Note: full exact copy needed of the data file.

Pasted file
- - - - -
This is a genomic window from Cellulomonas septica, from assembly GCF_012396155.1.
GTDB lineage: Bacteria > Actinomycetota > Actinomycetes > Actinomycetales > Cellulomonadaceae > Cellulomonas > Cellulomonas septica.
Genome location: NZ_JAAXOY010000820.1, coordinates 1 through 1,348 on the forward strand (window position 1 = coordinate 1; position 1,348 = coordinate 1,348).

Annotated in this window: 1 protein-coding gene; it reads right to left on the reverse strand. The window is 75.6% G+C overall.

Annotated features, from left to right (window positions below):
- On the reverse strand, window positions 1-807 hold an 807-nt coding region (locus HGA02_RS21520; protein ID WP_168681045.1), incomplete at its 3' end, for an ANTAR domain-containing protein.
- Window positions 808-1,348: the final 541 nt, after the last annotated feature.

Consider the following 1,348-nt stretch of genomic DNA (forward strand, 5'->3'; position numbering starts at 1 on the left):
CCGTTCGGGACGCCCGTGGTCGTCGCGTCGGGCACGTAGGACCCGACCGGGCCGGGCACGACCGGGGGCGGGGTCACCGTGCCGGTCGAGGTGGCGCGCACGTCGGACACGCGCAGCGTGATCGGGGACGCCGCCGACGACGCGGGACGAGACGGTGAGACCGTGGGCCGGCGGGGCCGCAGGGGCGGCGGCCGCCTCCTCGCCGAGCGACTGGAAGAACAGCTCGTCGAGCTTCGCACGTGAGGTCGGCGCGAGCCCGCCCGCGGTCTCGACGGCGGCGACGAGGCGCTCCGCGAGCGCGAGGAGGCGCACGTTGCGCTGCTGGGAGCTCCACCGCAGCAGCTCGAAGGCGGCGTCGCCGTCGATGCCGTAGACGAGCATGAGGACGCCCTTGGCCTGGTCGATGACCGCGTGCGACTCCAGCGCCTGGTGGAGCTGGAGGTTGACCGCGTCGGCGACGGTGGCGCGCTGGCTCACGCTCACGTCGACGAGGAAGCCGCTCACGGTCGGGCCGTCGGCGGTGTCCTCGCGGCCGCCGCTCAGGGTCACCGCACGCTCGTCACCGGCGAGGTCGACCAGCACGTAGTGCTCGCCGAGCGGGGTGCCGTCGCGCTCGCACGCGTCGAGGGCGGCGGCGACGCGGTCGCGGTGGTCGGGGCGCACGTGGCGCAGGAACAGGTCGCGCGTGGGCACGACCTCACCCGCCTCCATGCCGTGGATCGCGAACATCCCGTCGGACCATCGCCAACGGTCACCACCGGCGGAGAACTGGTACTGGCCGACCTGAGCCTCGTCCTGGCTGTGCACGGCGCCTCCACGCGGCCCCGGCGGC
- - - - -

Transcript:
This is a genomic window from Cellulomonas septica, from assembly GCF_012396155.1.
GTDB lineage: Bacteria > Actinomycetota > Actinomycetes > Actinomycetales > Cellulomonadaceae > Cellulomonas > Cellulomonas septica.
Genome location: NZ_JAAXOY010000820.1, coordinates 1 through 1,348 on the forward strand (window position 1 = coordinate 1; position 1,348 = coordinate 1,348).

Annotated in this window: 1 protein-coding gene; it reads right to left on the reverse strand. The window is 75.6% G+C overall.

Annotated features, from left to right (window positions below):
- On the reverse strand, window positions 1-807 hold an 807-nt coding region (locus HGA02_RS21520; protein ID WP_168681045.1), incomplete at its 3' end, for an ANTAR domain-containing protein.
- Window positions 808-1,348: the final 541 nt, after the last annotated feature.

Consider the following 1,348-nt stretch of genomic DNA (forward strand, 5'->3'; position numbering starts at 1 on the left):
CCGTTCGGGACGCCCGTGGTCGTCGCGTCGGGCACGTAGGACCCGACCGGGCCGGGCACGACCGGGGGCGGGGTCACCGTGCCGGTCGAGGTGGCGCGCACGTCGGACACGCGCAGCGTGATCGGGGACGCCGCCGACGACGCGGGACGAGACGGTGAGACCGTGGGCCGGCGGGGCCGCAGGGGCGGCGGCCGCCTCCTCGCCGAGCGACTGGAAGAACAGCTCGTCGAGCTTCGCACGTGAGGTCGGCGCGAGCCCGCCCGCGGTCTCGACGGCGGCGACGAGGCGCTCCGCGAGCGCGAGGAGGCGCACGTTGCGCTGCTGGGAGCTCCACCGCAGCAGCTCGAAGGCGGCGTCGCCGTCGATGCCGTAGACGAGCATGAGGACGCCCTTGGCCTGGTCGATGACCGCGTGCGACTCCAGCGCCTGGTGGAGCTGGAGGTTGACCGCGTCGGCGACGGTGGCGCGCTGGCTCACGCTCACGTCGACGAGGAAGCCGCTCACGGTCGGGCCGTCGGCGGTGTCCTCGCGGCCGCCGCTCAGGGTCACCGCACGCTCGTCACCGGCGAGGTCGACCAGCACGTAGTGCTCGCCGAGCGGGGTGCCGTCGCGCTCGCACGCGTCGAGGGCGGCGGCGACGCGGTCGCGGTGGTCGGGGCGCACGTGGCGCAGGAACAGGTCGCGCGTGGGCACGACCTCACCCGCCTCCATGCCGTGGATCGCGAACATCCCGTCGGACCATCGCCAACGGTCACCACCGGCGGAGAACTGGTACTGGCCGACCTGAGCCTCGTCCTGGCTGTGCACGGCGCCTCCACGCGGCCCCGGCGGC